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Easier still!
Authored by: trikster on Nov 19, '02 10:22:05AM

Wouldn\'t the easiest and best way to improve the quality of an LCD display simply be to run at the display\'s native resolution? Anything else requires pixel interpolation and produces the kind of moire patterns you are describing.



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Maybe not easier still!
Authored by: New User on Nov 19, '02 12:03:18PM

Obviously, it's worse at less-than-native. But, even at native resolution, for analog use, you *still* have to adjust "image lock" on a Samsung (I'm sure there are other names for the same adjustment on other brands). Maybe its's better to have a digital output, but some don't have the DVI out and some Samsungs don't have a DVI in. You also have to fiddle with the other adjustments, coarse, fine, position, whatever. It can improve the text quality a great deal. I do it with font smoothing disabled, or very small non-smoothed text and lines on the screen (www.MSN.com is good for this, if nothing else, 'cause the type is so small at 1280x1024) - it appears to be better if you shoot to have the bitmap or non-smoothed text be distinct, and let font smoothing take care of itself.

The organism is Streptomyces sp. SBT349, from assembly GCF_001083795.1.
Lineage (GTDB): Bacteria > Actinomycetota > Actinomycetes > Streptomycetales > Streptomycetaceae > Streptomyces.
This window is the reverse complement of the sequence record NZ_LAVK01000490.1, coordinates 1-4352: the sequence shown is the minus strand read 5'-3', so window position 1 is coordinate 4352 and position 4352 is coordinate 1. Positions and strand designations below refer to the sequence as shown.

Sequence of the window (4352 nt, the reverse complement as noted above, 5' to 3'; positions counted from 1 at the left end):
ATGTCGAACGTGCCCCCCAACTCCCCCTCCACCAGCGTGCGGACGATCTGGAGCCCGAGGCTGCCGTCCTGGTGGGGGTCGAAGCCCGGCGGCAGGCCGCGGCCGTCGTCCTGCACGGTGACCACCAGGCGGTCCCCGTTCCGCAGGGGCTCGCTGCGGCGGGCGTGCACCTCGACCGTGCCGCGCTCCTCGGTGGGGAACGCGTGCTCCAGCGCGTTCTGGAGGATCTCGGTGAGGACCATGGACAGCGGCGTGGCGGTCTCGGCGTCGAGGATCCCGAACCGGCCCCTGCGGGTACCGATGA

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cleaner print, but smaller
Authored by: mclbruce on Nov 19, '02 12:13:59PM

Right now in OS X the higher the screen resolution, the smaller everything appears on the screen. Some day Apple will change this so that no matter what resolution you select you will still see the display at the proper size. For example rulers in AppleWorks, Word, Photoshop, etc. will be the same size on screen as in real life.

Until that day comes, I'll continue to use the lower screen resolutions. I find it makes it easier to read text when it's closer to real life size. I know there are workarounds for this, but thay don't work all that well for me...



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Easier still!
Authored by: calroth on Nov 20, '02 09:24:04AM

It doesn't work this way on an analog (VGA) connection... the LCD screen is "emulating" a CRT, in a way that you can adjust the width and height independently of the grid on the display. That is, each pixel in Mac OS X may be approximated across two or four actual pixels on the display. This makes things fuzzy and is not good.

On a digital (DVI) connection, each pixel in Mac OS X maps directly to each pixel on the display. With my SyncMaster 152T, when I'm using DVI, the horizontal and vertical adjustment controls get disabled, as do the contrast controls. Of course things are noticeably sharper.

(The Win32 driver CD which came with my display also comes with a test pattern as described... a black-and-white checkerboard. It's the optimal pattern for the "Auto" controls to lock on to.)



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